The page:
Moshe Kantor reelected as European Jewish Congress chief

Elections for EJC President had been moved up by nearly a year and were originally slated to be held in late 2016.

January 26, 2016 16:51
1 minute read.
Moshe Kantor

President of the European Jewish Council Moshe Kantor.. (photo credit: REUTERS)


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The General Assembly of the European Jewish Congress on Tuesday unanimously reelected Russian businessman Dr. Moshe Kantor to a third consecutive term as the organization’s president.

Jonathan Arkush, president of the Board of Deputies of British Jews, was chosen as chairman of the council, in the elections that originally had been slated for late 2016.

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Kantor, a fertilizer magnate and Legion of Honor laureate, said he was “delighted” at the “strong vote of confidence from the leadership of the European Jewish communities,” and called the election “a positive testament to the work we have done these last few years and the plan of action we have for the years ahead.”

“The high level of anti-Semitism, the crisis brought about by large numbers of migrants and asylum-seekers entering Europe, the wave of terror and the economic situation are all interconnected and present great challenges for European Jewry,” he said in a statement.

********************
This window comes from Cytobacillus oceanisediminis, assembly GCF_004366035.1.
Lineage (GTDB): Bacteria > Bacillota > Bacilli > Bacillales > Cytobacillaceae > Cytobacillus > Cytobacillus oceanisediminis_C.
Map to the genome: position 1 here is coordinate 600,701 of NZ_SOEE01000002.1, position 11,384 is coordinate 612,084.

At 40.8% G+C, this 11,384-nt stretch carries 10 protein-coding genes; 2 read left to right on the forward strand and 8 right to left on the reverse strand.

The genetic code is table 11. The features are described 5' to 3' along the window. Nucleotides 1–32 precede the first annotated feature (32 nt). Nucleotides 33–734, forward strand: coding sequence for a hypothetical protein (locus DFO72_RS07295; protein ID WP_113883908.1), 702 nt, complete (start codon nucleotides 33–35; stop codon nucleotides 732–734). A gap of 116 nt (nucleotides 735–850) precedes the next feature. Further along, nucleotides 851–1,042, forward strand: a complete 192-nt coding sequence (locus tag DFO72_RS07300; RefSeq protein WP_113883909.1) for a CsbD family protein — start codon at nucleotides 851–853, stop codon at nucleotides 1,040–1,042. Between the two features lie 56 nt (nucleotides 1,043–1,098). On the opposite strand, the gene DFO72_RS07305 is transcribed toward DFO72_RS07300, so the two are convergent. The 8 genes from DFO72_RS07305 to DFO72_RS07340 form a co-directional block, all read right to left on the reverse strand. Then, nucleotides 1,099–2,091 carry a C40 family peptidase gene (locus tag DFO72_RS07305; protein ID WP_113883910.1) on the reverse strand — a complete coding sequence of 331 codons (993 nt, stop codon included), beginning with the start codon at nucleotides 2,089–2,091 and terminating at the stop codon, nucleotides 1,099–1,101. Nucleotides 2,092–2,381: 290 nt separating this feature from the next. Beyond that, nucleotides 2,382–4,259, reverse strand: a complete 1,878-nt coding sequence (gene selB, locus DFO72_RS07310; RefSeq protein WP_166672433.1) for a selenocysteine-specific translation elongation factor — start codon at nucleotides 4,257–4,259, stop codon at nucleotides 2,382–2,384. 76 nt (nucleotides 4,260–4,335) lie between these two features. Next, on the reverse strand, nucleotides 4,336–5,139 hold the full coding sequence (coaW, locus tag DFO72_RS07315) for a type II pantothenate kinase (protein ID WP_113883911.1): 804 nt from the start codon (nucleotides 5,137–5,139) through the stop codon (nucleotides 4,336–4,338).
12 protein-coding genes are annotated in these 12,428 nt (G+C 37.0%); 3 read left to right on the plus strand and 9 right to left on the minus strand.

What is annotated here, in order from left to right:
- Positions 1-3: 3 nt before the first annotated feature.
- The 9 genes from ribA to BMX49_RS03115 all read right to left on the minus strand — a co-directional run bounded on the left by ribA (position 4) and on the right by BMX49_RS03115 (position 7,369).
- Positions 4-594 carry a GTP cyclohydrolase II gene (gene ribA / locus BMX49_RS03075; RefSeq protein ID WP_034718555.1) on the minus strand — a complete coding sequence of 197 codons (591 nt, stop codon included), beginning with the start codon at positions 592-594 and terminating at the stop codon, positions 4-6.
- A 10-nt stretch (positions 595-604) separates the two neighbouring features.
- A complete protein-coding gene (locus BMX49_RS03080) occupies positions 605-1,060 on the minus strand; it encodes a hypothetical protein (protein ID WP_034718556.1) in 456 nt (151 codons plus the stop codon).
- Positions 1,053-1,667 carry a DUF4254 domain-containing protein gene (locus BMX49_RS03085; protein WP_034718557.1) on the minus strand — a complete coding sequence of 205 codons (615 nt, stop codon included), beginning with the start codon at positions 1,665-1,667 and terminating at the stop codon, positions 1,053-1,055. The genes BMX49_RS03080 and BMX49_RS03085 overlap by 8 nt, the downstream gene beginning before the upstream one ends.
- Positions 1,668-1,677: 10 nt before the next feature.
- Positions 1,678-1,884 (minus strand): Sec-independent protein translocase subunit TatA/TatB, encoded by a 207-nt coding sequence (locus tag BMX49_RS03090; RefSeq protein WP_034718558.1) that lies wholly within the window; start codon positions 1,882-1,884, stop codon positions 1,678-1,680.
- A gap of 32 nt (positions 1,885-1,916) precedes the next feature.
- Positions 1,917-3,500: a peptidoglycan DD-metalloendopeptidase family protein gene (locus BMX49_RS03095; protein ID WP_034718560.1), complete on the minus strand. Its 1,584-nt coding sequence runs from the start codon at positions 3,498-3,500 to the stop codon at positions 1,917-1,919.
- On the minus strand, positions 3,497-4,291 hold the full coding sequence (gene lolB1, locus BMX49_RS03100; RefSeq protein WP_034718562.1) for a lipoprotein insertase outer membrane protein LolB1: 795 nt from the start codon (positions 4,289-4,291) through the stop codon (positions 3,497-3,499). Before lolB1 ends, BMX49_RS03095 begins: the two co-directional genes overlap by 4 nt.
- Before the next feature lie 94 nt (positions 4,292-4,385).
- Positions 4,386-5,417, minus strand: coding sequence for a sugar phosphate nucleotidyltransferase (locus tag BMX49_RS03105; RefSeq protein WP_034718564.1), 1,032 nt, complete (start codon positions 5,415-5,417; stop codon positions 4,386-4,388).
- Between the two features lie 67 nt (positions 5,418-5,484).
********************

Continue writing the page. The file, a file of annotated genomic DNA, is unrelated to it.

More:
Several community leaders from Europe, speaking on condition of anonymity, were quoted by Israeli Russian-language news website IzRus as saying they believed the elections were moved up to preempt World Jewish Congress President Ronald Lauder from backing a candidate who would have opposed Kantor.

However, several sources within Jewish communities who spoke with The Jerusalem Post said they did not believe that to be the case.

Asked earlier this month if the date change was political, EJC spokeswoman Orly Joseph replied with an emphatic negative, stating that the new date had been proposed by the organization’s vice president in order to address urgent issues facing the Jewish community and that it had been unanimously ratified by the Congress’s executive committee.


Last week, Kantor and the senior leadership of the EJC met with President Vladimir Putin and responded warmly to his suggestion that Jews “come back” to Russia in response to rising anti-Semitism in Western Europe.

Kantor called Putin’s proposal “a fundamentally new idea” that he plans to raise for discussion among European Jewish leaders at the EJC’s upcoming general assembly, adding that he hopes they will support it.

No mention of the plan was included in the Congress’s post-assembly press release, however.

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